Ministry Is Never Just a Job
Advice for Young Pastors
Some years ago, a young pastor kindly asked me for advice as he was launching into ministry. I proposed to him three commitments that will not fail to give any pastor strength for the journey.
Man with a Calling
First, every man needs a calling — not just a job.
A church does not hire a pastor. A church calls a pastor. The Christian ministry is more than a job offered by an organization; it is a calling given by God: “He set me apart before I was born” (Galatians 1:15). A church then recognizes the divine call upon a man and invites him in as their pastor. And here’s my point: The calling upon that pastor is not primarily to serve the people of that church. At a deeper level, his calling is to serve the Lord among the people of that church. “What we proclaim is not ourselves but Jesus Christ as Lord, with ourselves as your servants for Jesus’s sake” (2 Corinthians 4:5).
Sadly, some pastors offend people foolishly. But every faithful pastor, who is really serving his Lord, will offend some people inevitably. The wise apostle Paul said, “I try to please everyone in everything I do” (1 Corinthians 10:33). He was, in a good and limited sense, a people-pleaser. But he was the Lord’s people-pleaser. He boldly said, “Am I now seeking the approval of man, or of God? Or am I trying to please man? If I were still trying to please man, I would not be a servant of Christ” (Galatians 1:10). When Paul had to choose between pleasing himself and pleasing others, he chose to please others. But when he had to choose between pleasing others and pleasing the Lord, he chose to please the Lord, confident that his brave choice would best serve everyone.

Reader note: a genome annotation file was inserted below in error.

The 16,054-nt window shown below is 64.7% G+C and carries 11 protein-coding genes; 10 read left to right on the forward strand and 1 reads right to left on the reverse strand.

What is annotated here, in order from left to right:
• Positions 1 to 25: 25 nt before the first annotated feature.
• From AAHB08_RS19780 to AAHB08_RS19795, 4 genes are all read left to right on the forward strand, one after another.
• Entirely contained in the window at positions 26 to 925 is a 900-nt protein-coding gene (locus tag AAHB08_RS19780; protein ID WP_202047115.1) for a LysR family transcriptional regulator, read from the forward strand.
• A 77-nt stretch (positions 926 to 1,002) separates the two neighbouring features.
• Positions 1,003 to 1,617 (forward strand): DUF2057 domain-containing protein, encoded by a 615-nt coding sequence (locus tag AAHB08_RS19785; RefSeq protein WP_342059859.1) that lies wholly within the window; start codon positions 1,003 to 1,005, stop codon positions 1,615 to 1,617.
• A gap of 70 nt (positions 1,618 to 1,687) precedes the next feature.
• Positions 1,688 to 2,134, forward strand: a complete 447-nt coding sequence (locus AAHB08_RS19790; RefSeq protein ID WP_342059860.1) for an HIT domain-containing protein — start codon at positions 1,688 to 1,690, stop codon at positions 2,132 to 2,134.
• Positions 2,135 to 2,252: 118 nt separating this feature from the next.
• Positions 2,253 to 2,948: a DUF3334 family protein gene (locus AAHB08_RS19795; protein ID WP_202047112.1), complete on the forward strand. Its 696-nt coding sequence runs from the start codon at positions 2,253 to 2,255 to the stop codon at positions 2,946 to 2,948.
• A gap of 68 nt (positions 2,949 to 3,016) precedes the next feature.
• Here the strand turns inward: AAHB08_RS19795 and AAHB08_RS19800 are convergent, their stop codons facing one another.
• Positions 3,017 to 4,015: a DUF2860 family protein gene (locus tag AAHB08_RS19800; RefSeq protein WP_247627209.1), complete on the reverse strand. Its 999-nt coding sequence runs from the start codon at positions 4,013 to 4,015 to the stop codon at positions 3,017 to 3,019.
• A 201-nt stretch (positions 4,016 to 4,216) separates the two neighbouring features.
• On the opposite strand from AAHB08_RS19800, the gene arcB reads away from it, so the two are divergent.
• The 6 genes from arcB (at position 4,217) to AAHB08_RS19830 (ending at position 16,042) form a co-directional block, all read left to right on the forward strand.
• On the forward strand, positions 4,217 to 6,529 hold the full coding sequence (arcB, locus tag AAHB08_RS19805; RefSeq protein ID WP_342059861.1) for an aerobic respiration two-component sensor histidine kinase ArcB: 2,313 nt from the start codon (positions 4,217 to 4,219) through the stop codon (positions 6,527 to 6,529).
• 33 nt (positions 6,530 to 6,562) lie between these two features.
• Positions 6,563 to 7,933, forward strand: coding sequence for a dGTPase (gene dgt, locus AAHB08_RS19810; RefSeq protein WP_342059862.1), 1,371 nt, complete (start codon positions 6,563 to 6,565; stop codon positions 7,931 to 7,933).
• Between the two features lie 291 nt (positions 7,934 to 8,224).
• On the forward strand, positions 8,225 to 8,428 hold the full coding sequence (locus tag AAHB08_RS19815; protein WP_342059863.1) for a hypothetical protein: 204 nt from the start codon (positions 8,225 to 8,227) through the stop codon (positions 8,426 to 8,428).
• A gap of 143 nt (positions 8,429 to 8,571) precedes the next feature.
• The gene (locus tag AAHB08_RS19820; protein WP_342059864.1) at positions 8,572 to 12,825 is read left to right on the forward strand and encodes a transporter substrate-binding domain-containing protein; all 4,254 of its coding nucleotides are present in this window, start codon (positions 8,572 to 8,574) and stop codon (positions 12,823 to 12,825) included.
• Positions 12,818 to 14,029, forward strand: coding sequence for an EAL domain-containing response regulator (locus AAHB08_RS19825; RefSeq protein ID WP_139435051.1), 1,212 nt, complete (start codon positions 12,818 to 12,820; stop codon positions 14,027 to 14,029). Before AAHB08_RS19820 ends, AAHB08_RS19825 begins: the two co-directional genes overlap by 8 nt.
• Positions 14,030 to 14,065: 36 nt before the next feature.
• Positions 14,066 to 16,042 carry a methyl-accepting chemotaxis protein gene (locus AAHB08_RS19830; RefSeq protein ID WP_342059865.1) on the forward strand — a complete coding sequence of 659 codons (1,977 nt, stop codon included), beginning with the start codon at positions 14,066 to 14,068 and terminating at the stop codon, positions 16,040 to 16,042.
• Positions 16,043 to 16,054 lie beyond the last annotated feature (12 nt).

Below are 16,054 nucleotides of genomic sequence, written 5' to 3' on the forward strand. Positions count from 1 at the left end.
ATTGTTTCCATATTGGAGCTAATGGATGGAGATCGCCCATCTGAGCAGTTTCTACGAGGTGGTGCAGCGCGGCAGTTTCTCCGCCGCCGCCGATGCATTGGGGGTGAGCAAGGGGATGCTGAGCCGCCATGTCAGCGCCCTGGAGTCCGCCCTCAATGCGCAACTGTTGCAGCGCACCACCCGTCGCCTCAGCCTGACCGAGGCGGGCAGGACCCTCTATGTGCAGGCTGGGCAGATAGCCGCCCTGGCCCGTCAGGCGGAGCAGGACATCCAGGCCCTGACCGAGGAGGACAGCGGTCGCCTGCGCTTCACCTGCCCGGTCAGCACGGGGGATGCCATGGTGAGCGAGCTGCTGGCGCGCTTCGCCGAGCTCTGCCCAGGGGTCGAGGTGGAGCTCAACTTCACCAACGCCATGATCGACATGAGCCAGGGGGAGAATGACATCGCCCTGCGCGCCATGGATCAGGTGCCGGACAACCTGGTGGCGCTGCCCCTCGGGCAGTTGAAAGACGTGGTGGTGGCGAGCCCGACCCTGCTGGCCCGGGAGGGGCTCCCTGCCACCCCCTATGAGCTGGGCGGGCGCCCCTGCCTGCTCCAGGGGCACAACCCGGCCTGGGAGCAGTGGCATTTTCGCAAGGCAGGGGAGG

A real pastor will serve his people with a heart like the Lord’s own heart, “gentle and lowly” (Matthew 11:29). But he will not prostitute himself, just to keep a job. He will pray and preach for the glory of his Lord to be displayed with reviving power. And God will honor his faithful pursuit of his sacred calling.
Man of the Book
Second, every man needs the Bible — not just handy tips.
In the age of the Internet, we are swamped with opinions and pronouncements and the latest whatever. But a Christian minister must set himself to be, as John Wesley put it, “a man of one Book.”
I hope you will live all your life as a reader. I hope you will read widely – novels, biographies, poetry, and more. But far more, I hope you will master the Bible. You will find more of Christ there. As Jim Elliot said, the Bible is “Christ in print.” So, I am thinking now of more than your preaching from the Bible. I am proposing to you a lifetime of daily immersion in the Bible.